Reed Intermediate School students in Valerie Pagano-Hepburn and Georgia Smith's cluster were surrounded by hearts, stories, and friends and family members on Thursday, January 24, when a recently completed project was celebrated.
After meeting in a floor-level Professional Learning Community, Ms Pagano-Hepburn said the idea was formed to use "heart maps" to help students explore the art of memoir writing.
Ms Pagano-Hepburn said students chose things they are passionate about then added them to a heart, which was later framed.
Some of the completed hearts said words such as "friends," "seafood," "love of laughter," "flute," "family and God," "candy," and "Giants!" Some of the hearts had images, like a soccer ball and dogs, and others just shared words to describe the students' favorite things.
Creating the hearts, Ms Pagano-Hepburn said, helped the students to create memoir projects later by allowing them draw on what they had included in their heart maps.
When revising their writing projects, students needed to ask themselves if their writing included dialogue, action, if it hooks the reader, if it exploded with important moments, if it used active verbs, and more, according to a revising handout for the project.
The concept of heart maps comes from George Heard's Awakening the Heart: Exploring Poetry in Elementary and Middle School, and Ms Pagano-Hepburn said it was one of the books shared for the memoir writing project. Other books the students read before writing their memoirs were How to Write Your Life Story by Ralph Fletcher and Marshfield Dreams, also by Mr Fletcher.
With the hearts finished and the students' completed writing projects revised, edited, and finalized, the idea was formed to give the framed heart maps to the students' families as a holiday gift.
The project was completed before the tragedy of 12/14, and, due to that day, the heart map celebration was postponed until January 24, when parents were invited to visit the students in their cluster to see the maps and hear the students read their memoir projects.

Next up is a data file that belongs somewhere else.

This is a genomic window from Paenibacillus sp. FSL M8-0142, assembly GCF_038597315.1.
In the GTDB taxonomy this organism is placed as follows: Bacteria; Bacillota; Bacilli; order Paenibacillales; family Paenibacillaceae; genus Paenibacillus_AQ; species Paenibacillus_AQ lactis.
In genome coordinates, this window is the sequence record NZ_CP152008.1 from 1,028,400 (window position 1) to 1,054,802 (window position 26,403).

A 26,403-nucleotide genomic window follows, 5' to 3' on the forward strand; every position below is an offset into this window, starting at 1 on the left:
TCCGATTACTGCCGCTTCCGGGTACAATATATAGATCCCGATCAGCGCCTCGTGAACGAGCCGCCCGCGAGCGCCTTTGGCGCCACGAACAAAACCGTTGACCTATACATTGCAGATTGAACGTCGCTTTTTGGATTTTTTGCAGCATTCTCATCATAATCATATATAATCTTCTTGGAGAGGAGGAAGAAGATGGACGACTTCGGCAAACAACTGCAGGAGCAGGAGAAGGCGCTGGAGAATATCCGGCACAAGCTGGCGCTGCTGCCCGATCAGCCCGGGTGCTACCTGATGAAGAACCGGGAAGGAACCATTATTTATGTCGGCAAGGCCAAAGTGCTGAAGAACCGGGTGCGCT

Groups of students and their visiting parents were situated across the cluster's two rooms for the celebration, and cookie hearts were offered along with iced tea as refreshments. One by one students read their memoir writings aloud for their groups to hear.
Ms Pagano-Hepburn said she has never included heart maps in her teaching method before, and found using them helpful for students. She even created a heart map of her own along with a story from her life to share with her students.
The students, Ms Pagano-Hepburn said, did an "awesome" job on both their heart maps and writing projects.
"I thought it was fun," said Bobby Elston, who was talking with his mother and younger brother after sharing his heart map and memoir project. "I liked creating my own heart."
Bobby said creating a heart map helped him reflect on something that is close to his heart. Once, eight years ago, Bobby said his "favorite thing in the world," a glass light-up gumball machine, fell on his little brother, hurting him. His brother had a scar briefly but was otherwise fine, and Bobby's favorite thing was broken.
Another student, Heidi Poarch said she thought the idea of looking back and reflecting on her past was "cool."
For Heidi's memoir, she said she wrote about a time when she and a friend were cleaning her mother's car when Heidi fell, skinning her knee.
"I learned that things don't have to be perfect," said Heidi.